On January 1, 2015, the new Illinois Pregnancy Accommodation Act went into effect and gives Illinois employees a wealth of fantastic protections.

It’s an important law and a hard-fought victory for the groups, including Women Employed, who lobbied for its passage.  The Act, which amends the Illinois Human Rights Act, provides greater protections for pregnant women than the federal Pregnancy Discrimination Act does.  For example, the law applies to employers of any size and protects both full and part-time employees during their pregnancy and post-partum periods.

The law requires employers to accommodate pregnant employees unless doing so would be an undue hardship whether or not the pregnancy actually disables the mother.  This is an important distinction.  Pregnancy, by itself, is entitled to accommodation in Illinois whereas federal law only grants accommodations to women whose pregnancies are disabling, i.e. making them ill enough to the point that they cannot do their job without the accommodation.

The Illinois Act lists some examples of potential reasonable accommodations including:

–more frequent bathroom breaks

–assistance with manual labor

–modification of equipment

–part-time or modified work schedule.

The Act also says that if an employer has provided the sought-after accommodation to a non-pregnant employee there will be a presumption that doing so is reasonable.  This would seem like common sense but this provision was put in there to address an issue that the Supreme Court is currently considering in Young v. UPS.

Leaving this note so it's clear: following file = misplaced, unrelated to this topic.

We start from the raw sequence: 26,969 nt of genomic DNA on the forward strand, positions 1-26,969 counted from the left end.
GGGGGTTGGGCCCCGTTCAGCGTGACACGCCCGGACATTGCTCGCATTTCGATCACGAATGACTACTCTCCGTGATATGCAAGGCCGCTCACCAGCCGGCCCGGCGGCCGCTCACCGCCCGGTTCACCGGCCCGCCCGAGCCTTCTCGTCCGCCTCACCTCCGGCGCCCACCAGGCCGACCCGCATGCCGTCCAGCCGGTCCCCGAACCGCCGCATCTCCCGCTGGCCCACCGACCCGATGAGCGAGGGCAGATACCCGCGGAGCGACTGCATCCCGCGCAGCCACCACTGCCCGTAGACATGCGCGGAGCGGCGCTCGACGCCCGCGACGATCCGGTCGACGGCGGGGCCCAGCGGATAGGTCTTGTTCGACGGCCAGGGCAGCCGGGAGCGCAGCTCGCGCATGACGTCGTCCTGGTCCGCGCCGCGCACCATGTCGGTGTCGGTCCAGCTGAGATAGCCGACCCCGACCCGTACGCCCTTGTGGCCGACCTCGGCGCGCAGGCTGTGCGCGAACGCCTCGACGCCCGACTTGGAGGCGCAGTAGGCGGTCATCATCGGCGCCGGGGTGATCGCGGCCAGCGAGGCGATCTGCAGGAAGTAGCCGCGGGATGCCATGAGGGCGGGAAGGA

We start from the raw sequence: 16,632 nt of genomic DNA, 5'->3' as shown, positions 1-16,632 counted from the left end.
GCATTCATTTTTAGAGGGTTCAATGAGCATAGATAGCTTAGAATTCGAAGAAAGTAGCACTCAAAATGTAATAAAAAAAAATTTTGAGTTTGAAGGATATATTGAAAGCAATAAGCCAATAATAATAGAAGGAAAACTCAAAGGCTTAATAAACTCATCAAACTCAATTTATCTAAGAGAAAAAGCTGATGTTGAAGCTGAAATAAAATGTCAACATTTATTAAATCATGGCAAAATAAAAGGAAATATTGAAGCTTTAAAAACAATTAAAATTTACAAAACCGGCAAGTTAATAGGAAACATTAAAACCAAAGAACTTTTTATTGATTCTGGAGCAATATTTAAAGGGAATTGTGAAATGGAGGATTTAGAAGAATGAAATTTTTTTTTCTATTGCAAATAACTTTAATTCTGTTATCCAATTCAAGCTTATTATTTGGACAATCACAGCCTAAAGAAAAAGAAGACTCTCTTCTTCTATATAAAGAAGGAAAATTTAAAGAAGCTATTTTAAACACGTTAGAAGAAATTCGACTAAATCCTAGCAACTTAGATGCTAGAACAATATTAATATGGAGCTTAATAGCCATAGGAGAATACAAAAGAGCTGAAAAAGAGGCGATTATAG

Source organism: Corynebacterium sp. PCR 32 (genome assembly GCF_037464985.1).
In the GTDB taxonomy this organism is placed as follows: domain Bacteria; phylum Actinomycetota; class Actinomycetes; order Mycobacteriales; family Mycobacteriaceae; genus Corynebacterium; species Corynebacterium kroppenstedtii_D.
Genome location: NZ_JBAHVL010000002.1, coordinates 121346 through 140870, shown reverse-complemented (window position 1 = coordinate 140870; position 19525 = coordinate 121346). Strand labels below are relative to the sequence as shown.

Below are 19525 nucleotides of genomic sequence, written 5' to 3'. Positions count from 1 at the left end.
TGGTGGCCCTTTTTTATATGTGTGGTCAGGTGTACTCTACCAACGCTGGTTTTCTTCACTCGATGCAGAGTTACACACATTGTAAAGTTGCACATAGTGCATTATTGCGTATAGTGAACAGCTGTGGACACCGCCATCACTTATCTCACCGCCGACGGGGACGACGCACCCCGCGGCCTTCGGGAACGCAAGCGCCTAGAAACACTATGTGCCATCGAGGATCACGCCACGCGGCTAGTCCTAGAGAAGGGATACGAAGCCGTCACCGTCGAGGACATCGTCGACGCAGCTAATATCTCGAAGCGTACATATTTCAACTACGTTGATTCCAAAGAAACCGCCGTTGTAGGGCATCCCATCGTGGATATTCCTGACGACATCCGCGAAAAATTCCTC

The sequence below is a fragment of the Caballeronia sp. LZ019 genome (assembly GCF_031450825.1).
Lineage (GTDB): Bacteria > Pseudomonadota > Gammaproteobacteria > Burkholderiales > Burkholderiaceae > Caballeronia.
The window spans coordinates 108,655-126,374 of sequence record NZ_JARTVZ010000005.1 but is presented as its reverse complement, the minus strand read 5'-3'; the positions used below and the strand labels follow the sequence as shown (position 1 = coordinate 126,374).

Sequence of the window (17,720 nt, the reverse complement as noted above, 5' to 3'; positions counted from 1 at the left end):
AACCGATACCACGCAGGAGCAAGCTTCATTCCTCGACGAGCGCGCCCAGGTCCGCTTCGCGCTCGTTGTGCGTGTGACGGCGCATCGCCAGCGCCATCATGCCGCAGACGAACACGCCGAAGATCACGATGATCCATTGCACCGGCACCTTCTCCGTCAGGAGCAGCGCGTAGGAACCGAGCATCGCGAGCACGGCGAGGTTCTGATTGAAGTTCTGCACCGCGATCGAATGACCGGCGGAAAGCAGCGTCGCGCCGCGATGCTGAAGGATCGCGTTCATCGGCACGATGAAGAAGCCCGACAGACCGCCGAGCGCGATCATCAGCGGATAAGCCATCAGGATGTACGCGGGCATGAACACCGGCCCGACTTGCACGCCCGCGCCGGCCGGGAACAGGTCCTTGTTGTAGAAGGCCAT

In Young, UPS (who perhaps should be nominated for the world’s worst employer) refused to provide light-duty work to a pregnant employee who regularly lifted heavy packages and could no longer do so safely.  Despite the fact that it regularly provided light-duty work to non-pregnant employees who were injured on the job and non-pregnant employees who lost their DOT certification and could not drive, UPS argued that its policies were not discriminatory and that it should not have to afford these courtesies to pregnant employees.  The Supreme Court will issue its decision in Young in the next few months.  Meanwhile, thankfully, Illinois employees (at least going forward) won’t have to worry about the problem in Young because if they are pregnant they are entitled to an accommodation.  And, if the Supreme Court agrees with UPS inYoung, we hope that Congress will consider a legislative fix by amending the PDA to provide similar protections as to what Illinois has already given its employees.

**We will keep you posted on the developments in Young.